4 tips for choosing the right data centre for your business
Selecting the best data centre for your business is a big decision to make, and there are numerous factors to take into consideration when choosing.
Although every organisation is different and will have varying requirements, there are a number of elements that business owners or tech leaders should observe when deciding on the best business to support your business objectives.
Here, we look at the top four factors to consider when choosing the right data centre for your business.
The location of your data centres is one of the more crucial factors for you to consider, and should probably be your first port of call.
Firstly, you need to look at how easy it would be for someone from your organisation to be able to get to the physical location if needed. For example, if your equipment ever needs to be serviced or replaced, it would be beneficial to have easy access to your data centre.
Also, take risk factors associated to the location into consideration – are there enough fibre paths going to and from the building? How prone is the area to natural disasters?
- Power and sustainability
Green data centres have been the most crucial addition to the data centre world in recent years, given the amount of power it takes for a data centre to run.
Sustainability is the number one priority for many organisations with data centres, and trying to find the right balance can be hard – particularly when it comes to the financial repercussions of having a data centre that isn’t sustainable in the long run.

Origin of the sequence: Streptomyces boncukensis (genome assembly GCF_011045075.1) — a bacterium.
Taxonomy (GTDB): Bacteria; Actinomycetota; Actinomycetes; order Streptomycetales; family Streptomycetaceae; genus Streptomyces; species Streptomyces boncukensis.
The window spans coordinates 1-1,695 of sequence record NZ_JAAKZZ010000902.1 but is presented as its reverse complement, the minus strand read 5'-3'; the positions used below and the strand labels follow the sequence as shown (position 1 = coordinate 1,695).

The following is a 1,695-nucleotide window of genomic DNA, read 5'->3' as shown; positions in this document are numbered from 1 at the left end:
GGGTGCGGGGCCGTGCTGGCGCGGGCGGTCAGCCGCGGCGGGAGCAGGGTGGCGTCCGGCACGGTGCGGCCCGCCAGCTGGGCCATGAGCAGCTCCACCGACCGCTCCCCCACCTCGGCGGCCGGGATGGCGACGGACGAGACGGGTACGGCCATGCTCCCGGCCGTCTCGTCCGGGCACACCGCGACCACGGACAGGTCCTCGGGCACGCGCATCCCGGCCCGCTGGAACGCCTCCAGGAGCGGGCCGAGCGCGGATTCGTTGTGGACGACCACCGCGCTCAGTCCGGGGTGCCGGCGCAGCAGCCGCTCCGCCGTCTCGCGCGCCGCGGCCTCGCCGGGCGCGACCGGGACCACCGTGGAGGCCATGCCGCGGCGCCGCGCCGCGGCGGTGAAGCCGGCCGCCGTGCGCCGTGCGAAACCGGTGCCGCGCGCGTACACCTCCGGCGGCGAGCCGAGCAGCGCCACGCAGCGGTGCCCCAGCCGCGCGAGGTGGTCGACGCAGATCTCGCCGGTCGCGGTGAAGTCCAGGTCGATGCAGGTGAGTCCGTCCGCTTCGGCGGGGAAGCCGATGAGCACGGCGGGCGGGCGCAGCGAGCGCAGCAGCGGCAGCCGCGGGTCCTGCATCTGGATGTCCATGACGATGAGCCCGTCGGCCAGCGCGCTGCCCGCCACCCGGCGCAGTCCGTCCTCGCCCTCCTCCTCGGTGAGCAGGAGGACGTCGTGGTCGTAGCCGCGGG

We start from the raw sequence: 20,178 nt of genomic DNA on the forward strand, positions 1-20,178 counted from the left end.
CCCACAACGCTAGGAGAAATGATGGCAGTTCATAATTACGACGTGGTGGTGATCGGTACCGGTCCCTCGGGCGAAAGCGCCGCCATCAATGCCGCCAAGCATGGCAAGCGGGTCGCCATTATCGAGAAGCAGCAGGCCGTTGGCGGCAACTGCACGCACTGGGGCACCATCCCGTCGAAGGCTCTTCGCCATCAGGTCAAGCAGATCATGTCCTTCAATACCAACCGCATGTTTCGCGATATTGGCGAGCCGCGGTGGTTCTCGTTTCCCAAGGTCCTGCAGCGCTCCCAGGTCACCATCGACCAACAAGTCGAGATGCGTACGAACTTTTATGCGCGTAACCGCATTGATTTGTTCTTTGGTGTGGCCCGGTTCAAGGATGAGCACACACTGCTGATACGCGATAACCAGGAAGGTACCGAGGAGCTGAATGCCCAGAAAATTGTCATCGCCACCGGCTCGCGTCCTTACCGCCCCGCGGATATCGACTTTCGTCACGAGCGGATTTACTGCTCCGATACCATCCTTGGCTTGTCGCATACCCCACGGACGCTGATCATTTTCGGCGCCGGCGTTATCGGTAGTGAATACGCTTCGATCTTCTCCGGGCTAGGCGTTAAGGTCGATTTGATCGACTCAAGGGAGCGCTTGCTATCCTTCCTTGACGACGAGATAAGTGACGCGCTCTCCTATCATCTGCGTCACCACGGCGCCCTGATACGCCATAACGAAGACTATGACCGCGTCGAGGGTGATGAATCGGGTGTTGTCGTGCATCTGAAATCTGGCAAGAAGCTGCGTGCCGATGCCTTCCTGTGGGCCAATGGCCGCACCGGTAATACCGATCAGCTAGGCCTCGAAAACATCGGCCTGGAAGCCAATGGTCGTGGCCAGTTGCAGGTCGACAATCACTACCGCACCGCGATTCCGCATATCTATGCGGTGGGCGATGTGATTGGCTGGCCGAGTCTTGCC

Given that data centres take a lot of power to run and therefore generate a lot of heat, a sufficient cooling system will need to be in place. Make sure you do your research into how green your data centre options are.
- Reliability and security
This one might sound obvious, but it’s easily brushed past when business leaders are devising a plan on which data centre to choose. It’s vital to business success that you choose a data centre that is both reliable and secure.
How reliable is the data centre you’re interested in, and are you able to access customer testimonials or reviews? Are there enough advanced security measures in place? If you’re unsure where to start when it comes to looking at data centre security, simply find out if there are layered security zones, biometric access, and camera surveillance systems.
If you’re unsure how to access this information, simply ask your contact at each data centre what their process is for getting a vendor onsite to replace parts in case of a critical failure. This should give you a good idea of the amount of security they currently have in place.
- Flexibility and scalability
The amount of data centre storage you currently require doesn’t necessarily mean this will always be the amount your organisation needs. For this reason, it’s important to look at how flexible a data centre is in terms of upgrading your data storage and if you are able to scale at pace (if needed).
What does their network ecosystem look like? What is their deployment efficiency like? Are they financially stable enough to allow vendors to scale when needed in the future? Make sure you future proof your organisation’s choice of data centre by planning ahead.
Get in touch
If your organisation is hiring data centre professionals, or you have experience working in a data centre and you’re looking for a new opportunity, get in touch with Jim Hines from the PRS data centre recruitment team on 0207 553 5674.
The benefits of colocation in UK data centres
Colocation is a service offered by data centre companies that allows businesses to rent space for their servers and IT infrastructure. This can be far cheaper (and significantly less challenging!) when compared to building their own data centre, but there are a range of other benefits too. The concept of colocation has been around for…
The basics of critical systems such as fire protection, security, and emergency power systems
Critical systems are essential components of any building or facility that aims to provide a safe and secure environment for its occupants. These systems often work alongside each other, or other systems such as Building Management Systems (BMS), to protect the building, its occupants, and its assets from a variety of threats; ranging from natural…